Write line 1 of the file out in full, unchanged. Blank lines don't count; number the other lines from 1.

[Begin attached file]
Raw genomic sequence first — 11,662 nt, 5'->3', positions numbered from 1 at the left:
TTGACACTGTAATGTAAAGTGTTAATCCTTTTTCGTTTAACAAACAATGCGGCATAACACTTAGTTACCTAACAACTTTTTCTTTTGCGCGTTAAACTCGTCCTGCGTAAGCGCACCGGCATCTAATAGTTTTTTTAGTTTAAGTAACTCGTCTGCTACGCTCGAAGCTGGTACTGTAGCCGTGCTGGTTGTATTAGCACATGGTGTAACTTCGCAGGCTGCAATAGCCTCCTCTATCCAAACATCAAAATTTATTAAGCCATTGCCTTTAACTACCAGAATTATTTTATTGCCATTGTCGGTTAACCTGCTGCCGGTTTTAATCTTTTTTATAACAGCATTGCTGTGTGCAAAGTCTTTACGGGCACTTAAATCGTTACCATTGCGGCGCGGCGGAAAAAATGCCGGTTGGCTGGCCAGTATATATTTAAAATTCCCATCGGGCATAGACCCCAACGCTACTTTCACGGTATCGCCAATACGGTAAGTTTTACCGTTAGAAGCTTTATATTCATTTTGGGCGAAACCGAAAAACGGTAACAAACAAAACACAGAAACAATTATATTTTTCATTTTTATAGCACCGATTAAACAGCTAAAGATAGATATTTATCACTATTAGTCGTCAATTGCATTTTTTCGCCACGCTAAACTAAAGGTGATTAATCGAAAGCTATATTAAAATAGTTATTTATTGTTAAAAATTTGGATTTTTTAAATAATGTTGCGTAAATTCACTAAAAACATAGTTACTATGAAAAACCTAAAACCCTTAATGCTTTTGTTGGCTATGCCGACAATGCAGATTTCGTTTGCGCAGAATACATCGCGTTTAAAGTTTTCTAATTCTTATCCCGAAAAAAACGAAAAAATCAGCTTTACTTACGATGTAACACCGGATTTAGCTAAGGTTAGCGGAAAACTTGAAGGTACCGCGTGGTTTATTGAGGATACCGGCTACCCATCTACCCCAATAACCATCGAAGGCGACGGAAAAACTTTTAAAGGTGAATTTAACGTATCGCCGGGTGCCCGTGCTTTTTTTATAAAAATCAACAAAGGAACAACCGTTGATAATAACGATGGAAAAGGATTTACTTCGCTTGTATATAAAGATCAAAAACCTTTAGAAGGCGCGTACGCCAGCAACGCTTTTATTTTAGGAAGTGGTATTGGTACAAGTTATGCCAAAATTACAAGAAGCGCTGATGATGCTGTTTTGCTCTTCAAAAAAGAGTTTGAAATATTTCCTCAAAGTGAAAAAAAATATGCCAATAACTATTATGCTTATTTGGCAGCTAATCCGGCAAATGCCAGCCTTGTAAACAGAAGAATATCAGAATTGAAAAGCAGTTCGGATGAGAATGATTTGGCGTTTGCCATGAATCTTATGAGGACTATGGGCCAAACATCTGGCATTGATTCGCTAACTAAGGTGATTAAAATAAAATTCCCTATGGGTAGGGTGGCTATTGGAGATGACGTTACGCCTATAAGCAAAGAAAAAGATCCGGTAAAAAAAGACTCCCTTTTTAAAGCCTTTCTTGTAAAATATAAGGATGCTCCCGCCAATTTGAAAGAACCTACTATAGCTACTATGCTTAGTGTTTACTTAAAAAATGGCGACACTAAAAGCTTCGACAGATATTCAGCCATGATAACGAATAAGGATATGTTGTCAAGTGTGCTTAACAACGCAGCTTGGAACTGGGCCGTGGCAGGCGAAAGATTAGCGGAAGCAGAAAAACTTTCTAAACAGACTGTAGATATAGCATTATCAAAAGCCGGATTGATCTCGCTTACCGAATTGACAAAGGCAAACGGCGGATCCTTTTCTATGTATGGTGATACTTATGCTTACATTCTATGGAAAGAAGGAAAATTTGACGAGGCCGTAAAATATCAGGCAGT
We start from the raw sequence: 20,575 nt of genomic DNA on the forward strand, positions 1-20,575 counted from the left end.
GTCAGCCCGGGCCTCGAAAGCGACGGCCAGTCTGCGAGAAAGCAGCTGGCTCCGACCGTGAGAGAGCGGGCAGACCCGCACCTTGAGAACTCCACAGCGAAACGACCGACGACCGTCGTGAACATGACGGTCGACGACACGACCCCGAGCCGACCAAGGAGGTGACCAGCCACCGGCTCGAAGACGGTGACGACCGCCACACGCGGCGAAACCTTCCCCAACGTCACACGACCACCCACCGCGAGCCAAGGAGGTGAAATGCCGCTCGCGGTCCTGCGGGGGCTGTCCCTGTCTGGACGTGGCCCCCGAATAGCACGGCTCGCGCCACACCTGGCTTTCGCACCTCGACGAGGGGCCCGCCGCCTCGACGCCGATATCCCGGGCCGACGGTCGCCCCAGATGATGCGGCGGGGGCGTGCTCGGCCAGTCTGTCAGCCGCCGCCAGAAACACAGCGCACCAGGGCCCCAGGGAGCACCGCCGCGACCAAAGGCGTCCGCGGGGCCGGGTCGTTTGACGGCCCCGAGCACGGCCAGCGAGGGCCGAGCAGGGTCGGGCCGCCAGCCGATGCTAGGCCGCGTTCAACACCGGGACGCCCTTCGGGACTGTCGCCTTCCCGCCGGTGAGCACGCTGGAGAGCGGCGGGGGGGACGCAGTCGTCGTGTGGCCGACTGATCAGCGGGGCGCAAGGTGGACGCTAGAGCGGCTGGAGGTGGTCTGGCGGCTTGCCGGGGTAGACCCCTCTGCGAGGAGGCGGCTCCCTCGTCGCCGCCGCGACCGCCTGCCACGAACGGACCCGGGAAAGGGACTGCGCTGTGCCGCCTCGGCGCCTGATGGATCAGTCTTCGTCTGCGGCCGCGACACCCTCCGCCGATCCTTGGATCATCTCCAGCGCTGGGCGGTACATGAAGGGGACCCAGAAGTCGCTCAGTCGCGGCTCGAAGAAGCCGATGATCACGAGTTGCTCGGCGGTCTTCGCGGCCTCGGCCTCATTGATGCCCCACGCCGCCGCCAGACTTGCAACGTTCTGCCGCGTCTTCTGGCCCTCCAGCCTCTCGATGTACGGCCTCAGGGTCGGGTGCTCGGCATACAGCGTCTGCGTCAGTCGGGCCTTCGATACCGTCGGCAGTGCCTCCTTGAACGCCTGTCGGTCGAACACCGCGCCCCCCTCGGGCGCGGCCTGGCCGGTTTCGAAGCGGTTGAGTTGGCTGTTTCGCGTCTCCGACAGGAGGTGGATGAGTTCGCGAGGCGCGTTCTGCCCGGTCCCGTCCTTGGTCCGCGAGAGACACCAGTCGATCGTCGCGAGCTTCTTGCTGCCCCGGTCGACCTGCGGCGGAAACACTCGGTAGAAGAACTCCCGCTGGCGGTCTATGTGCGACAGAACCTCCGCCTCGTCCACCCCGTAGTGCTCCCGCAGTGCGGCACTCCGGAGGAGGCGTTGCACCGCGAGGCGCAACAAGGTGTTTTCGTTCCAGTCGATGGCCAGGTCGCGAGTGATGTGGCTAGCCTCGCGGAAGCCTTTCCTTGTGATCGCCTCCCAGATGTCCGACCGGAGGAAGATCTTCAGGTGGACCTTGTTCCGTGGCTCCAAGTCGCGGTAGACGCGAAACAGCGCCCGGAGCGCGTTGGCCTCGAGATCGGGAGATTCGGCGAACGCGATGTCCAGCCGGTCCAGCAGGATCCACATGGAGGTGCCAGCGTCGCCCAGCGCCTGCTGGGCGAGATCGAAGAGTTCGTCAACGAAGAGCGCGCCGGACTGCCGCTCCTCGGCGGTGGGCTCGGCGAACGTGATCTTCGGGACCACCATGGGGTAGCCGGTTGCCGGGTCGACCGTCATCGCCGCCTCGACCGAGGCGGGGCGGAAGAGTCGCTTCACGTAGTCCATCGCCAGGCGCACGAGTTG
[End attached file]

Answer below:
Raw genomic sequence first — 11,662 nt, 5'->3', positions numbered from 1 at the left: